The Benefits of Mental Practice

by Keith Thomas, Cello Instructor at The Lesson Studio

Keith Thomas, Cello Instructor at The Lesson Studio

Keith Thomas

When I was a young musician, I would experience pain from playing too long, with too much pressure. The pain in my arms was the natural result from playing many hours a day with bad technique and posture. As I got older, my technique improved but I was still wearing myself out. I needed a lot of practice time to learn the large amounts of music I had to perform, and to bring it to performance level. I didn’t know how to learn music without banging away at it for hours on end behind the cello.

That is, until my teacher in college told me about mental practice. If you’ve never heard of mental practice, please do a quick Google search for “mental practice music”. The number of scholarly articles, journals, and personal blogs about the subject is staggering. Mental practice is exactly what it sounds like; it is imagining in your mind that you are playing your instrument. You can do this in a lot of different ways. Is a certain measure or line of music causing you trouble? Take the problem measure and go over it slowly in your mind several times until you feel it’s perfect. Now go ahead and try to play it on your instrument. Odds are it will have improved.

This is because whether you play something physically or mentally, the mind processes it the same way. MRI scans have shown that the same areas of the brain are triggered whether a passage of music is played physically or simply thought of in the mind. As an added benefit, mental practicing can prevent the bad habits or wrong notes that get built into our muscle memory when we practice physically. By putting the brain back in control of the body, you can save precious practice time.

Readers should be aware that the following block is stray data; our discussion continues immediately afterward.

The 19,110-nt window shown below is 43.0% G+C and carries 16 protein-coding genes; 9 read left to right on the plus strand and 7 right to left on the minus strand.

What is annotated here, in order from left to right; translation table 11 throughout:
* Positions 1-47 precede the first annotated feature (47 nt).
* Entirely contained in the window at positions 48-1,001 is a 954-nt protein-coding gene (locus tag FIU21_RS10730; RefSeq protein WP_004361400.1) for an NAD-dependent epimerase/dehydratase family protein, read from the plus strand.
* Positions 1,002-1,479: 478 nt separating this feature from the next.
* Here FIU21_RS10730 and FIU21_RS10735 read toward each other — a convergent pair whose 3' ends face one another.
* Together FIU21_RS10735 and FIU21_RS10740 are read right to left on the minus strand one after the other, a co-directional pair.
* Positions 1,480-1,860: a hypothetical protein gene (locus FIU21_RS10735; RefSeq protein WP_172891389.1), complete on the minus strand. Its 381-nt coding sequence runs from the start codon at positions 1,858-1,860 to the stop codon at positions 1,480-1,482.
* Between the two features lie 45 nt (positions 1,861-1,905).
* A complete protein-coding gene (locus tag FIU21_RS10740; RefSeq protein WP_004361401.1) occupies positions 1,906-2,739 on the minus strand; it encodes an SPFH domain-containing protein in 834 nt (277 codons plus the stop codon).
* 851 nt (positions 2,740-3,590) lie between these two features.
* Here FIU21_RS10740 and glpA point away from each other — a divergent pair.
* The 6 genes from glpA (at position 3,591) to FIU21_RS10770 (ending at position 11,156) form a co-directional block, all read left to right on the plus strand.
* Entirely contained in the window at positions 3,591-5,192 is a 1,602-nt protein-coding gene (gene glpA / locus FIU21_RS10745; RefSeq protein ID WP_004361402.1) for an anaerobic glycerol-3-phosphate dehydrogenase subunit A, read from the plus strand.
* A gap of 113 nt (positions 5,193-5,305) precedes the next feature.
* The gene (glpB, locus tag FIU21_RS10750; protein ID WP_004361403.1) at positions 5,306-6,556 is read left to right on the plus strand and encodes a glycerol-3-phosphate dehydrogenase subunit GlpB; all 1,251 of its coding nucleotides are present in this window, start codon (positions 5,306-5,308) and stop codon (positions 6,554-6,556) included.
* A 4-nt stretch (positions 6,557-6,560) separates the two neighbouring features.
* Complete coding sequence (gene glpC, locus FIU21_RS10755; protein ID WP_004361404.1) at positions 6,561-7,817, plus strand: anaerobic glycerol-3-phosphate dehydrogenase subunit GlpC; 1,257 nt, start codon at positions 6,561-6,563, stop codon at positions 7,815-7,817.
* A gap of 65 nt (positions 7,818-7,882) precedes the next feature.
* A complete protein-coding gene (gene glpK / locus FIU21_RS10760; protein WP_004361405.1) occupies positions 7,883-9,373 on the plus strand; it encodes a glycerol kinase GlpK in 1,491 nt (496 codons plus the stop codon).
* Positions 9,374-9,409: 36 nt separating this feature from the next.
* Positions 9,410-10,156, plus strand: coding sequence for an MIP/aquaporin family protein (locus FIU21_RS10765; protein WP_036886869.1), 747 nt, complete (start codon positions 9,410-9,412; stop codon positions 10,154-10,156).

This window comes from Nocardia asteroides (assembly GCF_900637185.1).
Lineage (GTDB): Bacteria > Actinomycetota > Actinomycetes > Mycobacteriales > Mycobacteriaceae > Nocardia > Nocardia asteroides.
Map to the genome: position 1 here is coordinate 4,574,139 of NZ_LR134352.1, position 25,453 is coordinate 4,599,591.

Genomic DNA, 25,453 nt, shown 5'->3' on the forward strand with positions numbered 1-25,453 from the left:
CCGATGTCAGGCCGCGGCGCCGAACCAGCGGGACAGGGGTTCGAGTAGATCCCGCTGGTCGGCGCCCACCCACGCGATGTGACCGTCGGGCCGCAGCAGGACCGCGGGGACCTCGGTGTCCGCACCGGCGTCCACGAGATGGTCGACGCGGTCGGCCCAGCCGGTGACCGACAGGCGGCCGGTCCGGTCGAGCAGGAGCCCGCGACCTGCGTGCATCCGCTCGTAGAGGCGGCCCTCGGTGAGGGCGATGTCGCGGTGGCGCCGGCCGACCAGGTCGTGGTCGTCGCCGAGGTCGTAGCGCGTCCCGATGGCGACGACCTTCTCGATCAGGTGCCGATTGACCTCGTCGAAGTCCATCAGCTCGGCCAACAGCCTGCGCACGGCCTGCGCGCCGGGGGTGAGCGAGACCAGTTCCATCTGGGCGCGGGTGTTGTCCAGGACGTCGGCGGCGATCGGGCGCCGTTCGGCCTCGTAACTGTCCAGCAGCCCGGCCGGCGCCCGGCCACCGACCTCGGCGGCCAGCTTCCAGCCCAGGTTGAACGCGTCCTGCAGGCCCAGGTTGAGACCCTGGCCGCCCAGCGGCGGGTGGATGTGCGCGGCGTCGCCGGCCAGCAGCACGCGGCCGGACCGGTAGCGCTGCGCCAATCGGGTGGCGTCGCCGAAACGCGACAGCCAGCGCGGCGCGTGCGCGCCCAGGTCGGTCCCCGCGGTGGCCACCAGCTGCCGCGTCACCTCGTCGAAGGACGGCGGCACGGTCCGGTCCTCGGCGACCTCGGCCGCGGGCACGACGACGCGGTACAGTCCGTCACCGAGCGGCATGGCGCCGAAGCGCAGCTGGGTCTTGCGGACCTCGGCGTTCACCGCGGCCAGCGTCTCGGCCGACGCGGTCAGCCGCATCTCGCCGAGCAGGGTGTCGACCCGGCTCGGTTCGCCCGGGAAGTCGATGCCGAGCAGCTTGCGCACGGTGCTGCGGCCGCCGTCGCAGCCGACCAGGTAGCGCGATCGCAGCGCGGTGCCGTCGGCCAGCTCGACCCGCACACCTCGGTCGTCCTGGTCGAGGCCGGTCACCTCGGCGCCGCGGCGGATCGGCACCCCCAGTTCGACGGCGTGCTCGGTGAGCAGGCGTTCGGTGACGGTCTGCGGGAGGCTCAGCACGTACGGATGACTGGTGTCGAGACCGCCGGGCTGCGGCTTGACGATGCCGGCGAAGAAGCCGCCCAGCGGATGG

This idea of mental practice is not unique to musicians. Many elite athletes and performers of all kinds need a safe place to rehearse the mechanics of their craft. Former Indianapolis Colts head coach Jim Caldwell, right before their Super Bowl game against the New Orleans Saints, said the ratio of mental to physical practice for their team was 6:1.

I can’t recommend mental practice enough as a tool to musical excellence. If you’d like to try it, here are a few tips:

Just like in physical practice, don’t try to mental practice the music quicker than you can comfortably. Enjoy learning the music calmly and stress free.

  1. Start with small chunks of music (maybe a bar or two) and add on more as you go.
  2. Repetition is great. If something is difficult, mentally practice it as many times and you can. Through repetition, difficult things become easy.
  3. Sometimes when you mental practice, the time flies. Other times it can be like watching grass grow. When you feel like you’re ready, try physically practicing what you just rehearsed in your mind.

Here’s a scholarly journal by one of my colleagues at Rice University, a violist and neuroscientist, on the topic.

http://madisonjazz.files.wordpress.com/2010/05/practicingandcurrentbrainresearchbygebrian.pdf

Enjoy!

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One Response to “The Benefits of Mental Practice”

  1. Marlene Metz Hartzler - Mental Practice - Marlene Metz Hartzler Says:

    […] Practice for Musicians,” “Mental Practice Makes Perfect,” and “The Benefits of Mental Practice.” I also recommend the book The Inner Game of […]

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